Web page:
Thursday, October 11, 2012

Maynard Walking Tours

In 2012 the Maynard Historical Commission, with the aid of a grant from the Maynard Cultural Council, compiled five self-guided historic walking tours of Maynard. Each two-page guide can be picked up at Town Hall or the Maynard Public Library or downloaded as a PDF from There is no app.

Walking Tour #1 (Main Street and the Mill): For newcomers to town this stroll along Main, Summer and Nason Streets is a great way to become familiar with downtown storefronts. Estimated distance is two miles. Starts and ends at Memorial Park, on Summer Street, with free parking adjacent in the town's parking structure. Restrooms at various restaurants en route. What is interesting is leaning how many sites have been repurposed over the years. At the entrance to #11, look down for evidence that this town once had a Woolworth's.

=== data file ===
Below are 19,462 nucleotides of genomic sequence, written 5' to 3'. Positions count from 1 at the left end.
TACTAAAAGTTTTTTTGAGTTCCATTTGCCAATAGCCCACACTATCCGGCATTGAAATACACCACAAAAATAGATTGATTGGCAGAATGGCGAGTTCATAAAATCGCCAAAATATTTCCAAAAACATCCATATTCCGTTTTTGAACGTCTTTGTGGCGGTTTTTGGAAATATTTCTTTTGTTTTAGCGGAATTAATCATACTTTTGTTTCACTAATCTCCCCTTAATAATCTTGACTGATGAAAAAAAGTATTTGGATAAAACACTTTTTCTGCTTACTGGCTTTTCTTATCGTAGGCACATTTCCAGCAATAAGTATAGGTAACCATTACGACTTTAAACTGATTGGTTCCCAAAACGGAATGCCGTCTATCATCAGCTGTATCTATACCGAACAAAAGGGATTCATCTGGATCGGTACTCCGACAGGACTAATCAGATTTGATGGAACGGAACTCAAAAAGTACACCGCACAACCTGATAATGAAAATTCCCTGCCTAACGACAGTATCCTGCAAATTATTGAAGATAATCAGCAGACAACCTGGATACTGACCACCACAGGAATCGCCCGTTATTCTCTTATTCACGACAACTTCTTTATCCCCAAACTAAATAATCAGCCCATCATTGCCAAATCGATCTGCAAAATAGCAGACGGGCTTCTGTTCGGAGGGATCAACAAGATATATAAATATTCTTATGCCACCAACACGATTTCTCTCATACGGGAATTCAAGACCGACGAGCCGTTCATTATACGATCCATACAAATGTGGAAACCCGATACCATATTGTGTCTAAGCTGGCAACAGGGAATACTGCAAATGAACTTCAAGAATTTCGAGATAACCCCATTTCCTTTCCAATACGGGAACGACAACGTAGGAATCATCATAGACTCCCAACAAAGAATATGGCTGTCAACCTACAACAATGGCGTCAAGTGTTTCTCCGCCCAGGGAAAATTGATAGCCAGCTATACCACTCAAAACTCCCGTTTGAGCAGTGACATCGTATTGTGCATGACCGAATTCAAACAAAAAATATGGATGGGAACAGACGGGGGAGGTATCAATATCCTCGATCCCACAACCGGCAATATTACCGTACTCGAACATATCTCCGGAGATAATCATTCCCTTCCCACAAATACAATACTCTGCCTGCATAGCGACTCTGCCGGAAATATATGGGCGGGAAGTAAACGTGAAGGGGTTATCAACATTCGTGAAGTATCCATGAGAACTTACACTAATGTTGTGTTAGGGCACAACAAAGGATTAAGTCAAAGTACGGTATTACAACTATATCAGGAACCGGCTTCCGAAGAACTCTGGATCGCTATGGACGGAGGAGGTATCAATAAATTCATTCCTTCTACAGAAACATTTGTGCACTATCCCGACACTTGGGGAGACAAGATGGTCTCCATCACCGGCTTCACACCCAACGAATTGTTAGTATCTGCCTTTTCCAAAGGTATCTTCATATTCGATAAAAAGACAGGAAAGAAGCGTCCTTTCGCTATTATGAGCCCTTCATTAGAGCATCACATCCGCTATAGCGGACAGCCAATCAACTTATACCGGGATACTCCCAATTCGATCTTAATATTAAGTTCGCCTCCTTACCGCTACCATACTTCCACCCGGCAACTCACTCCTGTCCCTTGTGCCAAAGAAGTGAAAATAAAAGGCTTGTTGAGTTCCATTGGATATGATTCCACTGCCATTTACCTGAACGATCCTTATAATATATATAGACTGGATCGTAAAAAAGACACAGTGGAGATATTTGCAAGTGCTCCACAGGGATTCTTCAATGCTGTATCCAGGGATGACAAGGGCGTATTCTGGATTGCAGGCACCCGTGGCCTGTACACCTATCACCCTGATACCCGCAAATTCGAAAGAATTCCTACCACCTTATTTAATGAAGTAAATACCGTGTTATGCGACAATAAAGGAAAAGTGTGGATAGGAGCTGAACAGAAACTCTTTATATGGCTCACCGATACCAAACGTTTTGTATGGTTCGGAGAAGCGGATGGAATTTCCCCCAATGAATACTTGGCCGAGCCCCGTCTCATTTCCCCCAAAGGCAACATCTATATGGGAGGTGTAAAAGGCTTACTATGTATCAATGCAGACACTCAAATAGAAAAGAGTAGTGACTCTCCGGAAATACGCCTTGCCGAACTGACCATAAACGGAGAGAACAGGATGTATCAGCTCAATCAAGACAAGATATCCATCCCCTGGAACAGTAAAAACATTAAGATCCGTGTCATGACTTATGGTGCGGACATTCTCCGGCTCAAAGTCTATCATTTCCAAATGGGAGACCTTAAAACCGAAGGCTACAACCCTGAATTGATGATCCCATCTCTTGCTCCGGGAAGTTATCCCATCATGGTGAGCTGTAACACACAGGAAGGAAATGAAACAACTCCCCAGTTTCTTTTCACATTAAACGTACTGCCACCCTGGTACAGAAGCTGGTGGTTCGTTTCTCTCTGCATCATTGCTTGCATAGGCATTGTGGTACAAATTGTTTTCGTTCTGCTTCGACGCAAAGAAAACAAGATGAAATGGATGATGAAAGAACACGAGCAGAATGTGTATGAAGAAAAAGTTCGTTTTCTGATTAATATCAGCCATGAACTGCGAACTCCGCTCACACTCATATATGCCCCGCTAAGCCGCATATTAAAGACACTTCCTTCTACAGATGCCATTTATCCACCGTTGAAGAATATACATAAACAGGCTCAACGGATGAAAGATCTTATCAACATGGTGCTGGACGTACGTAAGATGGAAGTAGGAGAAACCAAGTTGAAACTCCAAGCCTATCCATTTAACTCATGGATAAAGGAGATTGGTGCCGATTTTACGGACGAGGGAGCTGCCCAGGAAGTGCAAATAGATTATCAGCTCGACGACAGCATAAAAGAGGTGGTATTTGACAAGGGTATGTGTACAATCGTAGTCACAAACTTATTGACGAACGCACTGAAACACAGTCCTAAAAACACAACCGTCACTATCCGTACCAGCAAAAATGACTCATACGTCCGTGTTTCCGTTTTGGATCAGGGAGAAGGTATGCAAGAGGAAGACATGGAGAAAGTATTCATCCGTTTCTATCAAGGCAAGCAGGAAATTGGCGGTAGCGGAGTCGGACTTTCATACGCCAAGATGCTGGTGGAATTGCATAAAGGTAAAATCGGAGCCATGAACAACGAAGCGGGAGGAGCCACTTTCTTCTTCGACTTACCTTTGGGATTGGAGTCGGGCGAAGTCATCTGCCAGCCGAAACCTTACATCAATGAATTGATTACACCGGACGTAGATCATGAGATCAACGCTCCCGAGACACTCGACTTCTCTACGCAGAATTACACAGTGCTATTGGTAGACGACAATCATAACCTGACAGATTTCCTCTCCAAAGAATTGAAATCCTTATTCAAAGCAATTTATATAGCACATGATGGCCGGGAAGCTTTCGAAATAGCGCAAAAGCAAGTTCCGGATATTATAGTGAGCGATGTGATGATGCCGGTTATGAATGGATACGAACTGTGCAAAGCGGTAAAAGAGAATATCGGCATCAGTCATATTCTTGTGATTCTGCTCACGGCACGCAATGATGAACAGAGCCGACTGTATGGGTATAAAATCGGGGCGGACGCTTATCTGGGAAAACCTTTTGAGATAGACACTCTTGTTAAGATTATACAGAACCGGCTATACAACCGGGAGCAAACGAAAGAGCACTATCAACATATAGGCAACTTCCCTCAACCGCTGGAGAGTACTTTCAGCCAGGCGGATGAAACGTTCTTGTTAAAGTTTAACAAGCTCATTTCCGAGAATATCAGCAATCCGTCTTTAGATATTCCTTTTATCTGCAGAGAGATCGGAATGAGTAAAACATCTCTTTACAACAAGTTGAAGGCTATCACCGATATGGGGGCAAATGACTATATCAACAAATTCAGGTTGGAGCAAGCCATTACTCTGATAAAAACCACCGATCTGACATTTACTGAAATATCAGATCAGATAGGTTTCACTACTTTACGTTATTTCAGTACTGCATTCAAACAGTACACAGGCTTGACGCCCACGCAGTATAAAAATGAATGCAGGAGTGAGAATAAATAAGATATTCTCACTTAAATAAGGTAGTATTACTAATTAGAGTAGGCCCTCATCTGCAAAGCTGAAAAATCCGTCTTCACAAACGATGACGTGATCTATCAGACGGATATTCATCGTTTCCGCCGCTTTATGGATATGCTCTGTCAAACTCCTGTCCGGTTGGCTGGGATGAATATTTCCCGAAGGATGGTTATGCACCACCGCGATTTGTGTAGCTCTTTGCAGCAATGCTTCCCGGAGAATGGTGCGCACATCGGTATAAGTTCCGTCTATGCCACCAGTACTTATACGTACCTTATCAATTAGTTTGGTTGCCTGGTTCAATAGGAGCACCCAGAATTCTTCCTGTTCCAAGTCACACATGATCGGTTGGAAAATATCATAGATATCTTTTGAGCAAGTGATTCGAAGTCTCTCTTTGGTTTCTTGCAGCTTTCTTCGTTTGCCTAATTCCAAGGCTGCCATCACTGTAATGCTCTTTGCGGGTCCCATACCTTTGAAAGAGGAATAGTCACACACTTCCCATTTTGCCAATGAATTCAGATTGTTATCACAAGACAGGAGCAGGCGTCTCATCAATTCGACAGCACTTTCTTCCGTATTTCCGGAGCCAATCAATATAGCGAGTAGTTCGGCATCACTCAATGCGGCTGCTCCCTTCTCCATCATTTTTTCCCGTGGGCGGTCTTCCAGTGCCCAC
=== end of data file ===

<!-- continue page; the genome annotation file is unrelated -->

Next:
Walking Tour #2 (Assabet Village): Estimated distance is two miles. Mostly older houses (1830-90). Starts and ends near the Library, so free parking. This stroll west on Summer Street passes by remnants of farms (barns, one silo), Victorian era mansions and several repurposed school and church buildings.

Orthodox Church dedication plaque

The return (eastward) trek on Summer and then Concord Streets was the line of march for the Stow Minutemen heading toward Concord the morning of April 19, 1775. Do not miss the blue-domed Holy Annunciation Orthodox Church at 15 Prospect Street.

Walking Tour #3 (New Village and Maynard's Hill): This tour starts and ends off Main Street, but most of it meanders through what was mill worker houses constructed circa 1900-1920, on the streets named after Presidents. Estimated distance is two miles.

Lorenzo Maynard's mansion, built 1873
The first part of the walk ascends Walnut Street and then Dartmouth Street to the site of Lorenzo Maynard's mansion - still standing but now divided into apartments. A bit farther along Dartmouth Street (not on the tour) is the site of what was Amory Maynard's even larger mansion - since burned to the ground and replaced by a brick apartment building. From this hill father and son could look down on all they commanded.